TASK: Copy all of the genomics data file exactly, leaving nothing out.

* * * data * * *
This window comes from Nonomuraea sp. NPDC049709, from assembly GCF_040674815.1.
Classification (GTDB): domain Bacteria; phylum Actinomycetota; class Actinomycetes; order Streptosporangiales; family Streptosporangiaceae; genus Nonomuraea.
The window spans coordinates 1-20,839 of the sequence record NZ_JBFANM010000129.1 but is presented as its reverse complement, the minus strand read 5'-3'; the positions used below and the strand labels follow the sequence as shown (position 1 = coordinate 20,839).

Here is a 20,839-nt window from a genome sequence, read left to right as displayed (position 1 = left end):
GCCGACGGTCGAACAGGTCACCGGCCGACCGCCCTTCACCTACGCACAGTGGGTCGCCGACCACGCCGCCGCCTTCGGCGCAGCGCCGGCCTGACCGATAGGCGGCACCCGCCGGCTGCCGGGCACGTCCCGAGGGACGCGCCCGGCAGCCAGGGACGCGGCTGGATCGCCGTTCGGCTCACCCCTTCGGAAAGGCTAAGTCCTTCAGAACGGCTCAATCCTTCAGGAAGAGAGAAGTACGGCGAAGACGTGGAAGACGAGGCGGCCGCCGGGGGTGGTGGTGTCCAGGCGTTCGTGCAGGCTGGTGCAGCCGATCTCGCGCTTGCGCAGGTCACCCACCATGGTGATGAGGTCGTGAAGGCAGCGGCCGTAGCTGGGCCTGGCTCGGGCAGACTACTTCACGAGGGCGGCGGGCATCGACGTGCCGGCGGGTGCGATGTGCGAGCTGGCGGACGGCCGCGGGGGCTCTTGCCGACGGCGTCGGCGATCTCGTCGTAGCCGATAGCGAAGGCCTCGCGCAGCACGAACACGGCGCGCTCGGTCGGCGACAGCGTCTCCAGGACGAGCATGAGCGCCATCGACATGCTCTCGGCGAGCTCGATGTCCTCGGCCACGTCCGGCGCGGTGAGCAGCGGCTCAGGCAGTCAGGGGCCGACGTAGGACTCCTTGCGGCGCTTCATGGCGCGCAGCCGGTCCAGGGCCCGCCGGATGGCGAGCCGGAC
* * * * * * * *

This window comes from Nonomuraea sp. NPDC049709, from assembly GCF_040674815.1.
Classification (GTDB): domain Bacteria; phylum Actinomycetota; class Actinomycetes; order Streptosporangiales; family Streptosporangiaceae; genus Nonomuraea.
The window spans coordinates 1-20,839 of the sequence record NZ_JBFANM010000129.1 but is presented as its reverse complement, the minus strand read 5'-3'; the positions used below and the strand labels follow the sequence as shown (position 1 = coordinate 20,839).

Here is a 20,839-nt window from a genome sequence, read left to right as displayed (position 1 = left end):
GCCGACGGTCGAACAGGTCACCGGCCGACCGCCCTTCACCTACGCACAGTGGGTCGCCGACCACGCCGCCGCCTTCGGCGCAGCGCCGGCCTGACCGATAGGCGGCACCCGCCGGCTGCCGGGCACGTCCCGAGGGACGCGCCCGGCAGCCAGGGACGCGGCTGGATCGCCGTTCGGCTCACCCCTTCGGAAAGGCTAAGTCCTTCAGAACGGCTCAATCCTTCAGGAAGAGAGAAGTACGGCGAAGACGTGGAAGACGAGGCGGCCGCCGGGGGTGGTGGTGTCCAGGCGTTCGTGCAGGCTGGTGCAGCCGATCTCGCGCTTGCGCAGGTCACCCACCATGGTGATGAGGTCGTGAAGGCAGCGGCCGTAGCTGGGCCTGGCTCGGGCAGACTACTTCACGAGGGCGGCGGGCATCGACGTGCCGGCGGGTGCGATGTGCGAGCTGGCGGACGGCCGCGGGGGCTCTTGCCGACGGCGTCGGCGATCTCGTCGTAGCCGATAGCGAAGGCCTCGCGCAGCACGAACACGGCGCGCTCGGTCGGCGACAGCGTCTCCAGGACGAGCATGAGCGCCATCGACATGCTCTCGGCGAGCTCGATGTCCTCGGCCACGTCCGGCGCGGTGAGCAGCGGCTCAGGCAGTCAGGGGCCGACGTAGGACTCCTTGCGGCGCTTCATGGCGCGCAGCCGGTCCAGGGCCCGCCGGATGGCGAGCCGGAC